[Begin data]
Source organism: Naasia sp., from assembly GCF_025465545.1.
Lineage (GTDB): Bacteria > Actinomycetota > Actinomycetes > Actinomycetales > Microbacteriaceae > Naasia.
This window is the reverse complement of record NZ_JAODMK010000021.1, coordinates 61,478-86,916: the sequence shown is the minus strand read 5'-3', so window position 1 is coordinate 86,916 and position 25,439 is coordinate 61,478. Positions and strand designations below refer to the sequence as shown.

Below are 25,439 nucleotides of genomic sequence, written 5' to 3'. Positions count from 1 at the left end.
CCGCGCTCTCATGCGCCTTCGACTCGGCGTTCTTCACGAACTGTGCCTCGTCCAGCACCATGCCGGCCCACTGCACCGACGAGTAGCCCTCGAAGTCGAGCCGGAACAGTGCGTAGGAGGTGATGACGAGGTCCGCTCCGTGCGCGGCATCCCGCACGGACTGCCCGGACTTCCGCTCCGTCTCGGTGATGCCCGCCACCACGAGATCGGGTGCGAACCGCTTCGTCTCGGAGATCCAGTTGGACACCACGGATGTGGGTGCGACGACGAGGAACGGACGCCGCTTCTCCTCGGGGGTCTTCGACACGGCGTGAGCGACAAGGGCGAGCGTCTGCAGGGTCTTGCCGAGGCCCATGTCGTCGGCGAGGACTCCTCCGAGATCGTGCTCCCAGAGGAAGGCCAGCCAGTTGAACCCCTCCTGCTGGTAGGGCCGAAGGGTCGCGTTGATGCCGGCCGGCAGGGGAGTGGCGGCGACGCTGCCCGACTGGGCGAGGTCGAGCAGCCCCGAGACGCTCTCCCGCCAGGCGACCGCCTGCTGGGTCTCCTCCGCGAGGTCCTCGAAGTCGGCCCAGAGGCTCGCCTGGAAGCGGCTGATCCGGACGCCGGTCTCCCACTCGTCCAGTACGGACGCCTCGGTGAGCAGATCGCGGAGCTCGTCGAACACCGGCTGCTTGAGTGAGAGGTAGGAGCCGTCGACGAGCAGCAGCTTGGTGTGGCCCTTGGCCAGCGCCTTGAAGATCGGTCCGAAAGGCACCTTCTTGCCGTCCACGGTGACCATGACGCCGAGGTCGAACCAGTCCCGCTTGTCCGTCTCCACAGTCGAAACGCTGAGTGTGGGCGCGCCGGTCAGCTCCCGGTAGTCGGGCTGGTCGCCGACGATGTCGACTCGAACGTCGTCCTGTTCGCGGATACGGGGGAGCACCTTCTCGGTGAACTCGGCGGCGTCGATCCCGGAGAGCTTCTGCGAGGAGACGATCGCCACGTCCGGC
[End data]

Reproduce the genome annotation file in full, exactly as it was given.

Source organism: Naasia sp., from assembly GCF_025465545.1.
Lineage (GTDB): Bacteria > Actinomycetota > Actinomycetes > Actinomycetales > Microbacteriaceae > Naasia.
This window is the reverse complement of record NZ_JAODMK010000021.1, coordinates 61,478-86,916: the sequence shown is the minus strand read 5'-3', so window position 1 is coordinate 86,916 and position 25,439 is coordinate 61,478. Positions and strand designations below refer to the sequence as shown.

Below are 25,439 nucleotides of genomic sequence, written 5' to 3'. Positions count from 1 at the left end.
CCGCGCTCTCATGCGCCTTCGACTCGGCGTTCTTCACGAACTGTGCCTCGTCCAGCACCATGCCGGCCCACTGCACCGACGAGTAGCCCTCGAAGTCGAGCCGGAACAGTGCGTAGGAGGTGATGACGAGGTCCGCTCCGTGCGCGGCATCCCGCACGGACTGCCCGGACTTCCGCTCCGTCTCGGTGATGCCCGCCACCACGAGATCGGGTGCGAACCGCTTCGTCTCGGAGATCCAGTTGGACACCACGGATGTGGGTGCGACGACGAGGAACGGACGCCGCTTCTCCTCGGGGGTCTTCGACACGGCGTGAGCGACAAGGGCGAGCGTCTGCAGGGTCTTGCCGAGGCCCATGTCGTCGGCGAGGACTCCTCCGAGATCGTGCTCCCAGAGGAAGGCCAGCCAGTTGAACCCCTCCTGCTGGTAGGGCCGAAGGGTCGCGTTGATGCCGGCCGGCAGGGGAGTGGCGGCGACGCTGCCCGACTGGGCGAGGTCGAGCAGCCCCGAGACGCTCTCCCGCCAGGCGACCGCCTGCTGGGTCTCCTCCGCGAGGTCCTCGAAGTCGGCCCAGAGGCTCGCCTGGAAGCGGCTGATCCGGACGCCGGTCTCCCACTCGTCCAGTACGGACGCCTCGGTGAGCAGATCGCGGAGCTCGTCGAACACCGGCTGCTTGAGTGAGAGGTAGGAGCCGTCGACGAGCAGCAGCTTGGTGTGGCCCTTGGCCAGCGCCTTGAAGATCGGTCCGAAAGGCACCTTCTTGCCGTCCACGGTGACCATGACGCCGAGGTCGAACCAGTCCCGCTTGTCCGTCTCCACAGTCGAAACGCTGAGTGTGGGCGCGCCGGTCAGCTCCCGGTAGTCGGGCTGGTCGCCGACGATGTCGACTCGAACGTCGTCCTGTTCGCGGATACGGGGGAGCACCTTCTCGGTGAACTCGGCGGCGTCGATCCCGGAGAGCTTCTGCGAGGAGACGATCGCCACGTCCGGC